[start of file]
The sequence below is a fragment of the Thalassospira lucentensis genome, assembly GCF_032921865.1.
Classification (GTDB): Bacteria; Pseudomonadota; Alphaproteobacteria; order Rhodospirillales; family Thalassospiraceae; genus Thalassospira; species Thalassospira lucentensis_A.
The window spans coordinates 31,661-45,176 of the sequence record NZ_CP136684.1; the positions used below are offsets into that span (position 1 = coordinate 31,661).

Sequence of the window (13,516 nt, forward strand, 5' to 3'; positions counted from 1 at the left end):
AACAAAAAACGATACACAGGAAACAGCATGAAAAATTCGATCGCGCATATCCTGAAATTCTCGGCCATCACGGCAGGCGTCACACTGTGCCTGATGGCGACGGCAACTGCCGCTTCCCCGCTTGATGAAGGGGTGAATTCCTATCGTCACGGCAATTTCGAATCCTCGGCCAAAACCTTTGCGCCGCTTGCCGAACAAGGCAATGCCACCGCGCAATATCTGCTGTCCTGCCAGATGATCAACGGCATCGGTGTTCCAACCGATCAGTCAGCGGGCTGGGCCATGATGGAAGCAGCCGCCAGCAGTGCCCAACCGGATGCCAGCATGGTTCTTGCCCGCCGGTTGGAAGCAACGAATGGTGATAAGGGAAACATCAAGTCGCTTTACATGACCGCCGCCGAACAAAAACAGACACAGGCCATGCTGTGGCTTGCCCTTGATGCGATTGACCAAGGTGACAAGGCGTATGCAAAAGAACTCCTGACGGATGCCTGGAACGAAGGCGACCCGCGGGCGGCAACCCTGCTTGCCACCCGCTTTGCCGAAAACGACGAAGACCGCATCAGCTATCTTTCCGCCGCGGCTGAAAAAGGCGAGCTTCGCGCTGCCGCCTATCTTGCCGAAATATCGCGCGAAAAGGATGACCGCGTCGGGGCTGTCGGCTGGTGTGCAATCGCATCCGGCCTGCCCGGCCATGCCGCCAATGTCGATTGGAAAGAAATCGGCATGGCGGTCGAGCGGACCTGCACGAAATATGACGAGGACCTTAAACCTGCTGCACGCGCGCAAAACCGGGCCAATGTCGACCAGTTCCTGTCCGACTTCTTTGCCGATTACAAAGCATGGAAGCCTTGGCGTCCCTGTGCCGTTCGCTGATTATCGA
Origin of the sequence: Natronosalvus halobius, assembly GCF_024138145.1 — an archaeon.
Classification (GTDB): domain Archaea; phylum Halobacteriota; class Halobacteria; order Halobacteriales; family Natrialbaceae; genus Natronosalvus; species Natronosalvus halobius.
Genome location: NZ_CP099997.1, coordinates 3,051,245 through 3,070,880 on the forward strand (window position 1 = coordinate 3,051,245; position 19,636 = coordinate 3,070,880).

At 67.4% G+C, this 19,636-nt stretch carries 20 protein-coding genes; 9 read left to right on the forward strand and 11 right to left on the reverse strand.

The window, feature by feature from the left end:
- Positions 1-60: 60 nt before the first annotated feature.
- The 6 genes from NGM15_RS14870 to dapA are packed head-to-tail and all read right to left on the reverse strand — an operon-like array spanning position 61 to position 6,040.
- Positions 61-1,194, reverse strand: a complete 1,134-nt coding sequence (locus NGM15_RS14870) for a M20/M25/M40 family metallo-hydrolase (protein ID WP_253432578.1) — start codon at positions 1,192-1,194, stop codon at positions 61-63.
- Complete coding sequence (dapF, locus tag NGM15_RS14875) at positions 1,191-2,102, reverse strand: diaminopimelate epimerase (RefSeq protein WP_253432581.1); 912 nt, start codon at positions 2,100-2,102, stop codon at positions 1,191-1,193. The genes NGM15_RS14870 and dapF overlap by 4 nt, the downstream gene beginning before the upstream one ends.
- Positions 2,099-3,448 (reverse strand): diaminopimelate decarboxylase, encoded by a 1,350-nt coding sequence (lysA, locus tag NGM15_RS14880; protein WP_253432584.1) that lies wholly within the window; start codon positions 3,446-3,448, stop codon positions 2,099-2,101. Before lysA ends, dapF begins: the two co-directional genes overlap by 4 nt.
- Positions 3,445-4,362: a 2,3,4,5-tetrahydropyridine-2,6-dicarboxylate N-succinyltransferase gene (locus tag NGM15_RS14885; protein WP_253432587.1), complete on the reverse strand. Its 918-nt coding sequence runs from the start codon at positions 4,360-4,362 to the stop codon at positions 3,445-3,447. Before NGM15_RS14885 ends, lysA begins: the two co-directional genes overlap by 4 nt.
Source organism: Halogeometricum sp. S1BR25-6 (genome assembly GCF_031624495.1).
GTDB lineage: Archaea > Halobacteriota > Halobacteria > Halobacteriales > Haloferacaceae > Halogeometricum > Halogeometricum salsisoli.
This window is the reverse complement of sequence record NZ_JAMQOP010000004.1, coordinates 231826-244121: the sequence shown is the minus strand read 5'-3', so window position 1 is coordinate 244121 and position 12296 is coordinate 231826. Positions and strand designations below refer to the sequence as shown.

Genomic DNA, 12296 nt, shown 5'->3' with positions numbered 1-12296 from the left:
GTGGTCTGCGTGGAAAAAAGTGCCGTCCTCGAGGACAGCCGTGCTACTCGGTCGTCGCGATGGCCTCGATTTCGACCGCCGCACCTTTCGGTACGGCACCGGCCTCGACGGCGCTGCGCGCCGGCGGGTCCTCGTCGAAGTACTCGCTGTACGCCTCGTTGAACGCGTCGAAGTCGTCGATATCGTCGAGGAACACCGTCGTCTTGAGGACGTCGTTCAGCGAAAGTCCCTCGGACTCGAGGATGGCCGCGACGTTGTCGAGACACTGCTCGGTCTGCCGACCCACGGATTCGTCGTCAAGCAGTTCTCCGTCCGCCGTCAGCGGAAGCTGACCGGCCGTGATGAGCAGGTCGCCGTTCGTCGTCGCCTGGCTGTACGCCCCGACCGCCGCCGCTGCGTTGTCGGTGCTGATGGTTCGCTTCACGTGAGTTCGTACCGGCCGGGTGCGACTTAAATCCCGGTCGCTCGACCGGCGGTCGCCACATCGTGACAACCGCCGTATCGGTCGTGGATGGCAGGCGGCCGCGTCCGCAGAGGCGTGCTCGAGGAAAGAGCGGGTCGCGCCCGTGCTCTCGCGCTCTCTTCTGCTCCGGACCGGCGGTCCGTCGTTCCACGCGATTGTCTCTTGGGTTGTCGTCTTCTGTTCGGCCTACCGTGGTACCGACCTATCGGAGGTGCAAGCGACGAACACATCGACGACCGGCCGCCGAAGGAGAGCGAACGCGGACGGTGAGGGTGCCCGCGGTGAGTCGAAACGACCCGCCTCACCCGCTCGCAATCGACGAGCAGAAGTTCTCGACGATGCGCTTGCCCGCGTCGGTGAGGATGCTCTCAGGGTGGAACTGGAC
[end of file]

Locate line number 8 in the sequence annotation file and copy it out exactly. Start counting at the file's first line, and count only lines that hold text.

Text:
Genome location: NZ_CP099997.1, coordinates 3,051,245 through 3,070,880 on the forward strand (window position 1 = coordinate 3,051,245; position 19,636 = coordinate 3,070,880).